This property has been without stewards for a couple decades. Vacant land is often considered ‘fair game’ in rural areas—at least for gathering. Last Spring we politely disinvited some locals from morel mushroom hunting on our hills. There’s a longer story there, but basically, they were put out that we’d returned to the land—a gathering zone that they’d considered theirs, for decades. I do understand; I have my own secret berry patches in the woods where I grew up. I don’t own them, but I am proprietary about not revealing my sources. Had these ‘locals’ not been outright abusive in years past, I might have invited them to keep up their tradition.

Vacant land is also a source of deadfall gathering. I know that, in our absence, at least three neighbors had fuelled their winter heat from our slopes. It was fine. They kept trails clear and didn’t (for the most part) abuse the privilege. But, we’re here now. A few faces fell when, otherwise friendly neighbors, realized what our return meant. You see, they follow the code. One might gather from vacant land, but you don’t harvest from your neighbor’s land. Even without fences, there are boundaries.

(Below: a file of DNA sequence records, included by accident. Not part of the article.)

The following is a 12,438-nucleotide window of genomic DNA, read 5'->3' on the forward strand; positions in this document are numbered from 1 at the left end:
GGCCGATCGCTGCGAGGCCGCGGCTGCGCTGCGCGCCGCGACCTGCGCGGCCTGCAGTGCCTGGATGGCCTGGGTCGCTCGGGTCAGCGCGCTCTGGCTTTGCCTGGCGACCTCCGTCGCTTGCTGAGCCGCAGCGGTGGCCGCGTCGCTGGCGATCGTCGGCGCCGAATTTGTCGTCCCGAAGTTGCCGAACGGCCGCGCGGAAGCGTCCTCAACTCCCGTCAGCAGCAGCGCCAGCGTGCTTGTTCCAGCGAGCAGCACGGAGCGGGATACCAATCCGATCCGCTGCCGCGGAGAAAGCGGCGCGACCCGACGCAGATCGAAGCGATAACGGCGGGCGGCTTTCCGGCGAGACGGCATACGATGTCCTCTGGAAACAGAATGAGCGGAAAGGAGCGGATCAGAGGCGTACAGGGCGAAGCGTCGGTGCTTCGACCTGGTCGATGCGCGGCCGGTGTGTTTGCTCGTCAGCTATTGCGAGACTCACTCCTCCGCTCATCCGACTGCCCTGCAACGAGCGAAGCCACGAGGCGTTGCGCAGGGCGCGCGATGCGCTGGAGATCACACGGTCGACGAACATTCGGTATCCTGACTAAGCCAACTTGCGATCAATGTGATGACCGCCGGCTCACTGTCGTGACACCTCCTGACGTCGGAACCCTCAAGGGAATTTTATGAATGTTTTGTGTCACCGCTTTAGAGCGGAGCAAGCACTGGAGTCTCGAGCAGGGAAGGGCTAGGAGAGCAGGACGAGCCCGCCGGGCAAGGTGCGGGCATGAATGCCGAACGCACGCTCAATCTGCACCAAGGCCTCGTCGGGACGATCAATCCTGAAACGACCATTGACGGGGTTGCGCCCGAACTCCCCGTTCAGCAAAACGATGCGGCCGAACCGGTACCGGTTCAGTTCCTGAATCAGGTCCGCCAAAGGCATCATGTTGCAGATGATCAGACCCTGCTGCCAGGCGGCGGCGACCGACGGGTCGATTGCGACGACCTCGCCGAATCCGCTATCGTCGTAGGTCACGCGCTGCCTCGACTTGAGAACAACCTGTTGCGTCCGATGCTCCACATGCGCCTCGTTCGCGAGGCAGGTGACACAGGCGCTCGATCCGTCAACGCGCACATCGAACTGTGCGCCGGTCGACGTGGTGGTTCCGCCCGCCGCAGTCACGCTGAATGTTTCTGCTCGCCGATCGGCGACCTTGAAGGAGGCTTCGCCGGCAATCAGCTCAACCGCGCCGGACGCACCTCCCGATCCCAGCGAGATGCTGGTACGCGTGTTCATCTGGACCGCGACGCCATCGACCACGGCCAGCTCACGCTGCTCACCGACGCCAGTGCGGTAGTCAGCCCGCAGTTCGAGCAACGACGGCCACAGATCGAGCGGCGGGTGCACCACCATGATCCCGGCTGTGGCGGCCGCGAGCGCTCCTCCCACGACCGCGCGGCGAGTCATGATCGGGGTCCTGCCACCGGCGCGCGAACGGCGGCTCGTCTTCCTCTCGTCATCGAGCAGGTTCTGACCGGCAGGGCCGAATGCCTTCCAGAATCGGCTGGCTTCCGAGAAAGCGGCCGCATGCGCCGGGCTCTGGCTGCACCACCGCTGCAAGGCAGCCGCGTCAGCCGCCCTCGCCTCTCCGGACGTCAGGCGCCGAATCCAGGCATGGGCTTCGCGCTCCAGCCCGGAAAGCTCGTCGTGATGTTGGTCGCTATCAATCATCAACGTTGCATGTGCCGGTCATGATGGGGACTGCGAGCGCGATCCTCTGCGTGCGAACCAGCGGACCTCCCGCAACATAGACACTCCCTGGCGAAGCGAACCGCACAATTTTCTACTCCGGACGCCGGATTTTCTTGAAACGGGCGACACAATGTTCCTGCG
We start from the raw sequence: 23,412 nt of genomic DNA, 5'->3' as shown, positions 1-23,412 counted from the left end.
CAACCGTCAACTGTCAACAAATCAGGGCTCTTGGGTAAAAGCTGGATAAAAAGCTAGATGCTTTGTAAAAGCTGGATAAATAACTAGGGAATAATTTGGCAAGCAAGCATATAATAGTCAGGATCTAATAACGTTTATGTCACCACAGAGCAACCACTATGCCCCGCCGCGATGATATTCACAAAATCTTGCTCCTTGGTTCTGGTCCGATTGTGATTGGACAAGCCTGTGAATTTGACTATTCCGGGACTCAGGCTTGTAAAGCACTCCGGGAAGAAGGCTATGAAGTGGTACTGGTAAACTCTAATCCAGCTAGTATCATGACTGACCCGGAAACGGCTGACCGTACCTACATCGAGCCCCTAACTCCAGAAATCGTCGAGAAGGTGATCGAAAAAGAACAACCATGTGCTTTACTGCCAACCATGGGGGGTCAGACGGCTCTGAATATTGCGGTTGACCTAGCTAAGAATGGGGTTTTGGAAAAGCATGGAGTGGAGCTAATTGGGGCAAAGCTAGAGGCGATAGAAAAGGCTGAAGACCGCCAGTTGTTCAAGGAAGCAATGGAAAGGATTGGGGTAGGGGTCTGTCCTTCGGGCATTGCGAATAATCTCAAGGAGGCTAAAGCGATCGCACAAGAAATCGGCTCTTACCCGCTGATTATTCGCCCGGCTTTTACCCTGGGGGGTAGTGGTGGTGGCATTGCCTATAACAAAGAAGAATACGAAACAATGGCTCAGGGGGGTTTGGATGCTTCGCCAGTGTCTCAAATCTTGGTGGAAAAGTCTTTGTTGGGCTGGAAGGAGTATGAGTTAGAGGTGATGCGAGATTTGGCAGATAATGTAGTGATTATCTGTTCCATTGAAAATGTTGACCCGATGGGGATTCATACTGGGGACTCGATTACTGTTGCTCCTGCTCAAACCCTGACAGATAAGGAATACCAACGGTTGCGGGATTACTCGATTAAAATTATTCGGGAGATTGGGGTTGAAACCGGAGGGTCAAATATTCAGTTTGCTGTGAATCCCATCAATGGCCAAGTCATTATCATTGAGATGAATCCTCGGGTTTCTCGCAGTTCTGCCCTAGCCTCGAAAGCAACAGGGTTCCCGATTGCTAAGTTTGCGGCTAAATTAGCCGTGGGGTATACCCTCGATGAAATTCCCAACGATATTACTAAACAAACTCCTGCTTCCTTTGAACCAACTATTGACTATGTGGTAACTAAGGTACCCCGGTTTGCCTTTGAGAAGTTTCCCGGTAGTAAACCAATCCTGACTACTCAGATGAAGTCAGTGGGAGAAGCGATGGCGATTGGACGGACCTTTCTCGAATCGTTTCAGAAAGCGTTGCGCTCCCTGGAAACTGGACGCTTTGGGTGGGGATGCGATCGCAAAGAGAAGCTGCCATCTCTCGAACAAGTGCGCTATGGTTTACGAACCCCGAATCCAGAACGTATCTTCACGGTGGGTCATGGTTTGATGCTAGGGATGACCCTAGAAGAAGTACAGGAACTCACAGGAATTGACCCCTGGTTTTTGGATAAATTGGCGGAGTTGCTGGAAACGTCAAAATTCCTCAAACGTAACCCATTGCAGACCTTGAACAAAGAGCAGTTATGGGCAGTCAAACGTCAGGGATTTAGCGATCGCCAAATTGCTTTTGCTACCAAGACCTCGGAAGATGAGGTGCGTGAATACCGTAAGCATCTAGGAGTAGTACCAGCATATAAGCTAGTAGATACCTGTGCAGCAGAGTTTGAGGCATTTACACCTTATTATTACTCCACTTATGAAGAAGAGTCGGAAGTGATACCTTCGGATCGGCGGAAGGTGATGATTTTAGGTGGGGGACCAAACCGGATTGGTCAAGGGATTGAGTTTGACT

We’d been finding cut logs for several weeks. They were pretty consistent, six to eight feet long, saw cut, top and bottom, five to six inches in diameter. An easy size to carry, and one that can be burned later, needing only to be cut to stove size, but not split. They littered our walking paths. In total, I’ve tallied (and collected) well over thirty such logs. And I’m sure I’ll find more. It seems that ‘they’ cut each year, and then the following year, when hunting season came, they’d collect the seasoned logs for burning. This annoys me, no end. We assume that these logs were left by the same “locals,” who were collecting the mushrooms last spring. They used to own the parcel behind us and had a deer-camp cabin there. It seems likely that they used our firewood to heat the cabin in deer season. As they’ve since sold the property, we figured that the wood-cutting would end, too. There’s no sense in being angry at a theft that’s past, and incomplete at that.